Inelastic Collisions

On An Air Track

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How closely does the theoretical model of inelastic collisions match the results of actual inelastic collisions?


air track

2 gliders

2 photogates

computer interface

ULI Timer software

standard masses

laboratory balance

3x5 card

velcro or plasticine

Apparatus Diagram


In this lab, a "bullet" glider is given an initial velocity so that it collides inelastically with a stationary "target" glider. (There is no loss of generality in this - be sure that you understand why.) Use velcro or plasticine to make the gliders stick together after the collision. You can measure the masses of the gliders, and can use the photocells to measure the velocity of the target glider before and after the collision.

The "Collisions" experiment for the Vernier ULI Timer is set up to measure times for 2 photocells. Be sure that the 3x5 card target interrupts both photocells. Each time, T1 and T2, record the time that the target blocks the photocell, so the average velocity of the cart through the photocell is the length of the card divided by the time. If you enter the length of the card into the "Length" field in the setup window, the computer will compute the velocities for you.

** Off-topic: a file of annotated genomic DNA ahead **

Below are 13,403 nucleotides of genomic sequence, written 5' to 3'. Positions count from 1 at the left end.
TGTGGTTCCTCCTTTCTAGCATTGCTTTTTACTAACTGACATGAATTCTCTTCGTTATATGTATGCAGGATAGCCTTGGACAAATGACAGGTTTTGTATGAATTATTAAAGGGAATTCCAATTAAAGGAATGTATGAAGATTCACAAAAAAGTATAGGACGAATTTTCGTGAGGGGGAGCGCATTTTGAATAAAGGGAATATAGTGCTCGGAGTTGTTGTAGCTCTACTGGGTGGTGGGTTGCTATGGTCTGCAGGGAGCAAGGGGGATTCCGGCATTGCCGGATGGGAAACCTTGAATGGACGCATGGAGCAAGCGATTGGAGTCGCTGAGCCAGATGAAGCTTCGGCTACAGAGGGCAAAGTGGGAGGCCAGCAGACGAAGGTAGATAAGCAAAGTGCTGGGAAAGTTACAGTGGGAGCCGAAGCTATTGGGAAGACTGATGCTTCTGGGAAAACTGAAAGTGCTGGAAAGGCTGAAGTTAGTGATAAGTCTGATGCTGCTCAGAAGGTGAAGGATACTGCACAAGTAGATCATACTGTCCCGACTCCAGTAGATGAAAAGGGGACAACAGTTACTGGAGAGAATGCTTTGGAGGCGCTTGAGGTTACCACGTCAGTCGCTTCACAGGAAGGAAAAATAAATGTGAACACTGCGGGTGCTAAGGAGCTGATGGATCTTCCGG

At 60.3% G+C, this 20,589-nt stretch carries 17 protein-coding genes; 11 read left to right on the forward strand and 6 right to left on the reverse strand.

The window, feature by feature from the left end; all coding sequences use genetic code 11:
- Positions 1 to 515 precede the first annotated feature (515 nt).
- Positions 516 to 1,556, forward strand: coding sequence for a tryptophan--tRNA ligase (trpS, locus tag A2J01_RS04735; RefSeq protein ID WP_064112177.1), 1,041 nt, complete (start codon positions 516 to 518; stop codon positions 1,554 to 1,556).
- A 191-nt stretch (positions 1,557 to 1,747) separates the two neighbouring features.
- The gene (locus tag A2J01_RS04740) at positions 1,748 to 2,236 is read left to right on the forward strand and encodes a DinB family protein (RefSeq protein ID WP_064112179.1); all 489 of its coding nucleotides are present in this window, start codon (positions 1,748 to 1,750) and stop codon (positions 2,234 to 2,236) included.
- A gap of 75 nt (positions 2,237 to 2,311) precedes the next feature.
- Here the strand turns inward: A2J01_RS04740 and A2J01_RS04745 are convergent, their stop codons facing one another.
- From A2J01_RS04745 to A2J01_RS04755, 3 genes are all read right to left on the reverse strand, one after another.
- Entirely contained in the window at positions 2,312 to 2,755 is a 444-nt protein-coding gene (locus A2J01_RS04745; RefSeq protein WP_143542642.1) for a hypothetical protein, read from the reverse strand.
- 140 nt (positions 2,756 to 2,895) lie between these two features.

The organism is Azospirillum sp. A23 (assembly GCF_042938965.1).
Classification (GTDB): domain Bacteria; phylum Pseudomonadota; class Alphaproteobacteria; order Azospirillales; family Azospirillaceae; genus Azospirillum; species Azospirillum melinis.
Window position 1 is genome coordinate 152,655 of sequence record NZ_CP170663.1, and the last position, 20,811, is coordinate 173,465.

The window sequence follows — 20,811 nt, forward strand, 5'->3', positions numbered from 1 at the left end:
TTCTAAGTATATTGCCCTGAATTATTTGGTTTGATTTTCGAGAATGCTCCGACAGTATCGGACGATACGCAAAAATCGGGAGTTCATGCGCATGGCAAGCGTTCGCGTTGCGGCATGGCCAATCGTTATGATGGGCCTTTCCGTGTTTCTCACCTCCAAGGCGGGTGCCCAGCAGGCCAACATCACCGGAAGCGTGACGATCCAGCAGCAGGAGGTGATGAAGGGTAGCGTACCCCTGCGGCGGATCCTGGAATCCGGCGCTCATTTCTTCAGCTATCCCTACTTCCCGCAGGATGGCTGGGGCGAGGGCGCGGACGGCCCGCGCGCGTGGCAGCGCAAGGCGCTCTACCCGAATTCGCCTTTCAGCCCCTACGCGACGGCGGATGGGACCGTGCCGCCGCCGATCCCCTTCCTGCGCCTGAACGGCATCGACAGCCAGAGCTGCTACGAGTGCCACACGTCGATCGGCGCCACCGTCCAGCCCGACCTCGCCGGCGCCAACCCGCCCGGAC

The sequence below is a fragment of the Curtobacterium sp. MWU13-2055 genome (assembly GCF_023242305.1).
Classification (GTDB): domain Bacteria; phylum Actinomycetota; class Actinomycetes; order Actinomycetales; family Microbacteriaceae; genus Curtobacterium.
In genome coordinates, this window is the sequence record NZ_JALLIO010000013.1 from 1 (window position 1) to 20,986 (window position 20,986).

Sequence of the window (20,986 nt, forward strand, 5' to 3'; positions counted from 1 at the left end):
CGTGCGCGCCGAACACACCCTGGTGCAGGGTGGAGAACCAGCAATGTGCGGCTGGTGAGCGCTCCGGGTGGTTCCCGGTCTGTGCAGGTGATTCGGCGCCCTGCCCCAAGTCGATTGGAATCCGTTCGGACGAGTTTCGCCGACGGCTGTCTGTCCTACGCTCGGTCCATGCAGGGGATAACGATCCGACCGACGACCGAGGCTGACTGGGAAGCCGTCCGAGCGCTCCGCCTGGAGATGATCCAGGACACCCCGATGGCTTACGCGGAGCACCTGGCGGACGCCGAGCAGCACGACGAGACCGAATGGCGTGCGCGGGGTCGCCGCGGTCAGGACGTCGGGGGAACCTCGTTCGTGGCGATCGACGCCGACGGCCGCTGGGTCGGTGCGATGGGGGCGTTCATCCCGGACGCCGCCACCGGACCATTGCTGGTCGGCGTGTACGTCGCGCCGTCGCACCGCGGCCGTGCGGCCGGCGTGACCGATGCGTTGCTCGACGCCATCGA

You can vary the mass of the gliders by taping standard masses to them. (Balance is important!), and of course, it is easy to vary the initial velocity of the "bullet" glider.

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last update February 13, 1999 by JL Stanbrough